Mending Fences: Warmer US-Canadian Relations
Hemel, Daniel, Harvard International Review
Not since US President James Polk threatened to invade British Columbia in 1845 have tempers flared so hotly along the US-Canadian border. In March 2003, Carolyn Parish, a member of Parliament from Canada's ruling Liberal Party, publicly exclaimed: "Damn Americans, I hate those bastards." Parish's remarks came less than five months after Francoise Ducros, a spokesperson for Prime Minister Jean Chretien, described US President George Bush as a "moron" while speaking within earshot of reporters at the NATO summit in Prague.
These political insults underscore more substantive disputes between the two neighbors. In April 2002, a US F-16 fighter pilot fired a laser-guided missile into a Canadian training area south of Kandahar, Afghanistan, killing four Canadian soldiers and wounding eight others. The same spring, the United States imposed a 27 percent tariff on softwood lumber imports from Canada to combat dumping of subsidized Canadian surplus lumber. …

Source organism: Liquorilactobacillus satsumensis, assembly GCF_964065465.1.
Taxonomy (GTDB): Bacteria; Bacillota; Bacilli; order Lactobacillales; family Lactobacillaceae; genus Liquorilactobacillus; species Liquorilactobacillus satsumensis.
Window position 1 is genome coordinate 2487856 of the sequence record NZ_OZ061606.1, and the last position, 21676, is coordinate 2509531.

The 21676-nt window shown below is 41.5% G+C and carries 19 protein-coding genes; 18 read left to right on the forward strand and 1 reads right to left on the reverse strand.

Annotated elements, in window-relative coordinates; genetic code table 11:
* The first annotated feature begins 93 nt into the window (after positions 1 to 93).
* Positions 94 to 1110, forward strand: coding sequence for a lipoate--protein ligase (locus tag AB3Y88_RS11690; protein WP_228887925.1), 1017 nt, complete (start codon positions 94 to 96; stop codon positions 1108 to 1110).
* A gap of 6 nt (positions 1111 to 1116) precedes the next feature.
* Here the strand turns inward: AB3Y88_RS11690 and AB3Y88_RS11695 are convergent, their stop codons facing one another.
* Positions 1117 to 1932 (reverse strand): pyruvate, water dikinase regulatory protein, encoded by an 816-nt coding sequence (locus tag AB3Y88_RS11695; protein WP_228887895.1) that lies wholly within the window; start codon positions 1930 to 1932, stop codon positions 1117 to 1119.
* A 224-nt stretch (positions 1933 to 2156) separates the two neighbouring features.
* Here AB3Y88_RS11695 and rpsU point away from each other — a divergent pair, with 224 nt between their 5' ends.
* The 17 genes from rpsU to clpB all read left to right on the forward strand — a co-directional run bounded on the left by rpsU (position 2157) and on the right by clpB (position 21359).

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Publication information: Article title: Mending Fences: Warmer US-Canadian Relations. Contributors: Hemel, Daniel - Author. Journal title: Harvard International Review. Volume: 25. Issue: 4 Publication date: Winter 2004. Page number: 12+. © 1999 Harvard International Relations Council, Inc. COPYRIGHT 2004 Gale Group.
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